The late bloomer. “It’s never too late to be who you might have been.”

InspirationalQuotes3.pngOne of the hardest things for me in recovery from addiction and mental health challenges, and in going through gender transition, is the deep grief felt at the wasted time.

I began my recovery from alcoholism at the age of 37.  Finally, with the help of Alcoholics Anonymous, I saw clearly how drinking had not served me well at all. I drank since the age of 13, this had stopped me pursuing a career, building a life, making proper relationships and even growing up.  It felt like I had slept my life away. In suddenly seeing how wonderful life could be, I wished so much that I hadn’t waited so long to get sober. If I had addressed it earlier my mental health issues wouldn’t have got as bad as they did. I would have realised I was transgender a lot earlier and I would have had many more years to enjoy this beautiful planet and to make something of my life.

Waking up at the age of 37 has made me a late bloomer in every aspect of my life. It is only now, in being sober, that I am able to return to study and make a career for myself. It’s only now, having learnt to identify and sit with the various emotions I feel rather than drinking on them, that I can develop healthy platonic and romantic relationships. Because I have also gone through gender transition, this adds additional new aspects to my life that most folk deal with when they are young.  I have had to rebuild my identity, discover who I am as a man, get to know my new body and discover my sexuality. I am 44 years old now and only just starting out in life. I am a pubescent boy in a man’s body!

With so much being still so new, there is so much I yet need to learn and whilst I am not old by any means, neither am I young. There is so much joy in this newfound life but also so much sadness at wishing this life could have started years ago. Of course, I realise that had things been different, then I wouldn’t be the person I am today. I have skills and qualities, only gained precisely because of the path my life has taken, but still, the grief needs to be acknowledged. It is both valid and understandable. Accepting the loss of time means that I can transform it into a determination to make the most of the time I have now.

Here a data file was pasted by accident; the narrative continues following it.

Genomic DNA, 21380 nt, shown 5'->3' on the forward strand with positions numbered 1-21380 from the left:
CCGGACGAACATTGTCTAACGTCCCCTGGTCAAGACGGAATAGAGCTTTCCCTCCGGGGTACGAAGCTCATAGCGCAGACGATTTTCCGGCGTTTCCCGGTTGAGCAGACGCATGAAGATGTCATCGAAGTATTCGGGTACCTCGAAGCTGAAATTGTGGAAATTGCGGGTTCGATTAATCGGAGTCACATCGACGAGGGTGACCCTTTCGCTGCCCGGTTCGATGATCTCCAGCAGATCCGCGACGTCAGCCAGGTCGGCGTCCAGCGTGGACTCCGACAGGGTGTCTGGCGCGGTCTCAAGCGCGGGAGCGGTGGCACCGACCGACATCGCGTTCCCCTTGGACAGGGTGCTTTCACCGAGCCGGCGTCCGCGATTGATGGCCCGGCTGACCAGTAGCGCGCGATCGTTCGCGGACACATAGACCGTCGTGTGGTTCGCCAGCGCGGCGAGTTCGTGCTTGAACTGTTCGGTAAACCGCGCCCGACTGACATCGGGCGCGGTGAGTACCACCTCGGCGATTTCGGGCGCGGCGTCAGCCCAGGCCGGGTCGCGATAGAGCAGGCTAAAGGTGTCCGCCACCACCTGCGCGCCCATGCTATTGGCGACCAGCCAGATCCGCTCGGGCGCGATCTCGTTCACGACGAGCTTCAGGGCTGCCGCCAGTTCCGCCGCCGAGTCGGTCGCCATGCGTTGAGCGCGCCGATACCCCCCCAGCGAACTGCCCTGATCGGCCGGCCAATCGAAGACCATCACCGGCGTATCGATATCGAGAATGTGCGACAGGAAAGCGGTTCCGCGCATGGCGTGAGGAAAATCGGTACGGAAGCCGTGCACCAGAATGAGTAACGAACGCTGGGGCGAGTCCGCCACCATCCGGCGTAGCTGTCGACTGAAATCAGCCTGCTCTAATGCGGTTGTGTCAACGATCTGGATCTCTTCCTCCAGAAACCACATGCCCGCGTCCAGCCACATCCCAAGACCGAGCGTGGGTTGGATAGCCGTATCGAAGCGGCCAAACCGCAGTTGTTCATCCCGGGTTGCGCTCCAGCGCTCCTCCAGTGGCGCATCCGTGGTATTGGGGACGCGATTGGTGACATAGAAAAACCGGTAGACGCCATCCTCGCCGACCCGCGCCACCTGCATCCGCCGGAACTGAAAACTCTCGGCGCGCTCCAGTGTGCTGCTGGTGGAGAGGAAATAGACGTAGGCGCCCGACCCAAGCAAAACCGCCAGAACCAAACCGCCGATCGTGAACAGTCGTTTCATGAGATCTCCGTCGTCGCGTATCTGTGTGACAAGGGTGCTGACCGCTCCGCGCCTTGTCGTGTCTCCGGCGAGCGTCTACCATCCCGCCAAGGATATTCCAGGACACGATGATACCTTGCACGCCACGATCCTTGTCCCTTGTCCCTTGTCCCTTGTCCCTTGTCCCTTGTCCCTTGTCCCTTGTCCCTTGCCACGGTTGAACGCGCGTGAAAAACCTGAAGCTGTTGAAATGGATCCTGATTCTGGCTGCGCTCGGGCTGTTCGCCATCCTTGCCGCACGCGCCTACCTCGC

Being such a late bloomer may well mean that I can’t do a lot of the things I wish I could. However, I can find other ways to fulfil those dreams, simply by adapting them. For example, I’ve recently accepted that I must shelve my plans to be a therapist. I have too much healing of my own to do first. The motivation underlying that career choice lay in my passion to help people, to make a difference to the world and to people lives.  Instead of giving up that dream, I can search for new ways to fulfil it. Moving instead into writing as a career, using my psychology studies and my personal experiences, mean that I still get to follow my passion and in fact may even make more of a difference by following this new path.

“It’s never too late to be who you might have been”.  It may just mean you need to adapt the way you go about achieving it.

 

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Taking The First Step Into Writing As A Career

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Having declared myself to be a writer, I now need to develop this into a business which will allow me to write for a living. Currently, I am not quite sure what that will look like. However, it helps me to remember that I have a lot of experience. Although deciding that I am a writer has taken a long time, being a writer, I realize now, has been ongoing since childhood. In school my strongest subject was English. I loved writing stories, my Teachers often remarked on the imagination of my writing. There was even an incident where my Dad was called into school, as I had described in blood-curdling detail how my parents were killed in a shipwreck. It seems when a ten-year-old writes, “My Dad’s flesh was torn from his body as it was hurled against the jagged rocks,” is a bit of a red flag to a school Teacher.

I’ve also kept detailed journals since I was very young.  I loved writing about my life, about my feelings and reflecting on the world around me, and I still do.  My YouTube channel and my Blog writing, are also not the first time I’ve shared creatively about my life on a public forum. I began in my early twenties, on My Space, that wonderful retro social media platform where all the cool kids hung out, before Zuckerberg’s empire took over.  There, I shared poems and short pieces about living with mental health.

I have always secretly dreamt of having a book published, and indeed started many yet never finished. Over the last few years, I have had lots of chance encounters with writers, who have encouraged me to write. I feel like the universe has been telling me for a very long time that this is my path. I have listened, but I haven’t believed it. I haven’t believed in my ability and more importantly, I realize now, I was waiting to become a writer, rather than declaring myself to be one

I am still marveling at the series of events which have brought me to this point of realization. I greatly thank the friend who emailed me the link to an LGBTQ writing competition. It was in writing a short story for that purpose which then set off a chain of events and here I am, declaring myself to be a writer.

Where I go from here I am not entirely sure, but, at least I now know my path. As long as I keep writing, I am a writer and that is the most important thing.  The places my writing goes to, I believe, will evolve naturally as I find my voice.  Whatever the outcome of the story competition, the seemingly simple act of entering, has burst open the backlogged dam of creation and beautiful crystal-clear water is, at last, running free!